That plug-in quiz maker, of course, was Articulate, and in 2017 they released Rise as a part of their Articulate 360 subscription suite of tools. As most tool makers were creating ways to handle device display variations within their slide-based tools, Articulate decided to create a separate tool to handle the issue. What Articulate created was a tool that creates great e-Learning for optimal display on any device. And … it is crazy easy. I just spent the last two months putting together a 35-module curriculum for the hot topic of predictive analytics. The whole development effort went off without a hitch and it looks fantastic. It’s not without irony that the company that cemented the slide as the basis for learning technology delivery will be the one to change that to the web page. You see Rise has moved away from slide-based development and uses the web page as its paradigm. In general, web page development for learning solutions is done through making rows of content that respond to the device display through fluid rendering of the content. (I promise not to get more technical than that!)
Here are some statistics about Rise (as of March 2018)
7 pre-built lesson types that include:
- Quizzes (of course!)
- Labeled graphic
- Sorted activity
Row-based custom-built pages (called blocks) that include:
- 20 different ways to include text and bullet lists
- 8 ways to include images, including text overlay
- Audio/video widgets
- Pre-built accordions, tabs, flip cards and button links
- Of course, you can include a Storyline-created interaction
All of this is done while ensuring everything just works on all devices. For example, if you add more tabs than can be displayed across your portrait-based phone display, you can swipe to see remaining tabs. In the sorting activity, Rise will not let you add more sorting categories (four) than can be displayed on small devices. When you answer a question in a quiz, the display will be auto-scrolled to the feedback, so you don’t have to go hunting for it. This is intelligent design and UX (user experience) that has not been commonly encountered in learning technology over the past two decades. Because Articulate is setting a new quality standard, they are ensuring that from this point forward, the web page will evolve into the new basis for e-Learning development.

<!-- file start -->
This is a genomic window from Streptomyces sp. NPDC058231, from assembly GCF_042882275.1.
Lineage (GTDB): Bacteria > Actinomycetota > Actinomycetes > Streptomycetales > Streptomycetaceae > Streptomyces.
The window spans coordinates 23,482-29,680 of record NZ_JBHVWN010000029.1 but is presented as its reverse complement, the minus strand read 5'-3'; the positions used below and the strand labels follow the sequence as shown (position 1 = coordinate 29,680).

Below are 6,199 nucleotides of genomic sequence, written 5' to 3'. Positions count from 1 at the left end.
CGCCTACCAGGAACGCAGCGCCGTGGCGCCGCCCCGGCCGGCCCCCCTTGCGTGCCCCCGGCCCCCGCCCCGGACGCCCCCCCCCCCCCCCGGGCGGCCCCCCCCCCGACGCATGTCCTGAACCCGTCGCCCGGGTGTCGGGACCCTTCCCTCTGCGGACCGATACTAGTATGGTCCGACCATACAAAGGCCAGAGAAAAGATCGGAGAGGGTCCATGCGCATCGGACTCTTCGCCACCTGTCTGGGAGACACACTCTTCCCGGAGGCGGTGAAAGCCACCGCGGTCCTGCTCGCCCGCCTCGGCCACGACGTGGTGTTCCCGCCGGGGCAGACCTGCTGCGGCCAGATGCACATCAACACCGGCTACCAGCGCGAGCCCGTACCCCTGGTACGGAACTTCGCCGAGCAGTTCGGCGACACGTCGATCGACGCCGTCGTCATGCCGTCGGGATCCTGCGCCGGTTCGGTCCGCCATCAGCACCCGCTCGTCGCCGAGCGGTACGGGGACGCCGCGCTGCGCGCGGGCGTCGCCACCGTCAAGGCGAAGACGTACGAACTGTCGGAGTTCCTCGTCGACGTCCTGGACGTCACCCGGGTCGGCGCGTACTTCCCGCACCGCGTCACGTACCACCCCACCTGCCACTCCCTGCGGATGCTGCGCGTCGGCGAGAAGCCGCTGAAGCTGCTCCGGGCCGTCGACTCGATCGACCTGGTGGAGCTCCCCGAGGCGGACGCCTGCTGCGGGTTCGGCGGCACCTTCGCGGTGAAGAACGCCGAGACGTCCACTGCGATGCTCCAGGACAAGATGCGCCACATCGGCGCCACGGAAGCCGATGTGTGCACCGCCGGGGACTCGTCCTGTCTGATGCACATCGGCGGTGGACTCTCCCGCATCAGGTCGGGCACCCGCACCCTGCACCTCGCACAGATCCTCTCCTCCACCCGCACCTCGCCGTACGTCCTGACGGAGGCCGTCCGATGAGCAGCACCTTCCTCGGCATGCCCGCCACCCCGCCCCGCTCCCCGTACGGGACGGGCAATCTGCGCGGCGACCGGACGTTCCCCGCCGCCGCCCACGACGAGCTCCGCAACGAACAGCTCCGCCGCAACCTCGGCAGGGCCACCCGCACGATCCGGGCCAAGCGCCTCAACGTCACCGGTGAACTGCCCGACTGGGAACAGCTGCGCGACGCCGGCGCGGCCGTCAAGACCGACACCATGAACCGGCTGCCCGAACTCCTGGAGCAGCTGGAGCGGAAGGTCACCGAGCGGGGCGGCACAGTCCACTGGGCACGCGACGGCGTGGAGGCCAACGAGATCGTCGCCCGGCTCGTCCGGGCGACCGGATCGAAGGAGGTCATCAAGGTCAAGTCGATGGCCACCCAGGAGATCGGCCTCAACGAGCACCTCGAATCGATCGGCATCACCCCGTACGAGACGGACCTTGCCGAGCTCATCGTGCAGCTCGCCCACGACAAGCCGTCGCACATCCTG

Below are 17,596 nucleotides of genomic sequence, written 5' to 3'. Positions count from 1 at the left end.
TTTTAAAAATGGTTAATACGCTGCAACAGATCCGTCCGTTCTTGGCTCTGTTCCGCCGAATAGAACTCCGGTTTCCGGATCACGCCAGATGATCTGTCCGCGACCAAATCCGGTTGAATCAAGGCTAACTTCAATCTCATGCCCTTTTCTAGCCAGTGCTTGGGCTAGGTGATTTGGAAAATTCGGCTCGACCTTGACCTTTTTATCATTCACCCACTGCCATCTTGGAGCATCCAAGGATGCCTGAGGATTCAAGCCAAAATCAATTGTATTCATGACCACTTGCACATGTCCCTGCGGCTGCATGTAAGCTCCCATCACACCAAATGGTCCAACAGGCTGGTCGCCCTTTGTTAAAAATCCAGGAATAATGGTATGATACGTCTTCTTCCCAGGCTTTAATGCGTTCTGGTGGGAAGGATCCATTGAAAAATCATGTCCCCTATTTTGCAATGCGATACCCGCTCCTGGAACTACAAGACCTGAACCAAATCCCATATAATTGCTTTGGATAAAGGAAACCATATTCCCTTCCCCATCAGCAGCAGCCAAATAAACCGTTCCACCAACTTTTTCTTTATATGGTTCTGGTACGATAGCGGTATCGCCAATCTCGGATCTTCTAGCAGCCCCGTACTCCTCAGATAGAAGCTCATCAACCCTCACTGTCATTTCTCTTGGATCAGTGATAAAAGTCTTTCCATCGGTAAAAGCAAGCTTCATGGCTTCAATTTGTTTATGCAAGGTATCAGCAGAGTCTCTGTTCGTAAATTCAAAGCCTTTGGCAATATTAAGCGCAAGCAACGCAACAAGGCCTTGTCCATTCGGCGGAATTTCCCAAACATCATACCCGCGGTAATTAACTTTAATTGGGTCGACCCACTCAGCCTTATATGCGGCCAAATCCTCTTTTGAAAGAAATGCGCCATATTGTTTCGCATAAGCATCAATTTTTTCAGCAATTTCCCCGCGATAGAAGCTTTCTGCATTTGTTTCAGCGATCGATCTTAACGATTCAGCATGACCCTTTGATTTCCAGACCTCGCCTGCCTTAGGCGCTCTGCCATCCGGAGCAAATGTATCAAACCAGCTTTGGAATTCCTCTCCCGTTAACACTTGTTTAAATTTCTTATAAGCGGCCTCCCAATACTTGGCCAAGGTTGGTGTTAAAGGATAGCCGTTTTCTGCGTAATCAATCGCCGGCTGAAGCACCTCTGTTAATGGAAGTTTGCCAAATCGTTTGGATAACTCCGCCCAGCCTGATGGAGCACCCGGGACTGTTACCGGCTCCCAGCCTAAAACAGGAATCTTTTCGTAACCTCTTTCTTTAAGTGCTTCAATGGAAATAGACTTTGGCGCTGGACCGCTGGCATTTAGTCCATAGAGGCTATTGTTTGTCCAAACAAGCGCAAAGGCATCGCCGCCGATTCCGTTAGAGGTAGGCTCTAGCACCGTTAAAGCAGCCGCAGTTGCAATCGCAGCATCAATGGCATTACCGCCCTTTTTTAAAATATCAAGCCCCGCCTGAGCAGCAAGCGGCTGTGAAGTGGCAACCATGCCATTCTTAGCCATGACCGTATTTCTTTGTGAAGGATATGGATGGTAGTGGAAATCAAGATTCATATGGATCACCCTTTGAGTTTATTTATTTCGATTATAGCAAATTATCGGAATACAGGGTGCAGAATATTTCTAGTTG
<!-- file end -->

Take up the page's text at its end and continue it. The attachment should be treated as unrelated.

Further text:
I’m not saying this is a change that will happen overnight. One issue with web page paradigm adoption is changing the hearts and minds of the tool users. Training folks can be very set in their ways and most really like to dabble in screen design and UX. While it’s a topic for another time, learning personnel should really stick to their expertise and leave building user interfaces (UI) to experts. Articulate knows that and has pre-baked great UI into Rise. Some will want Articulate to add more flexibility into this arena, and I trust Articulate to keep UI development for the experts within the Rise development team.
Web page paradigm evolution will happen, though. Here’s how I know. The basis for most slide tools is going away. Adobe announced it will stop updating Flash in 2020. Flash is how most slide-based tools delivered their output over the past 15 years. Most importantly, keyboards and mice, input devices, that have been a part of our computers since forever it seems, are going away. In the future, you will only input data or navigate via your touch, voice and sight. Most learning will be done through tap and swipe gestures in the not so distant future. Our tools must change accordingly.
Because technology changes, how we deliver training must change. We will always follow what is crazy easy. Tablets have made life easier for slide delivery. Tools that try to squish the slide content into various device sizes make life easier. But not crazy easy. It’s time for me to touch base with my old client and tell him welcome to the Rise of the web page as the basis for e-Learning.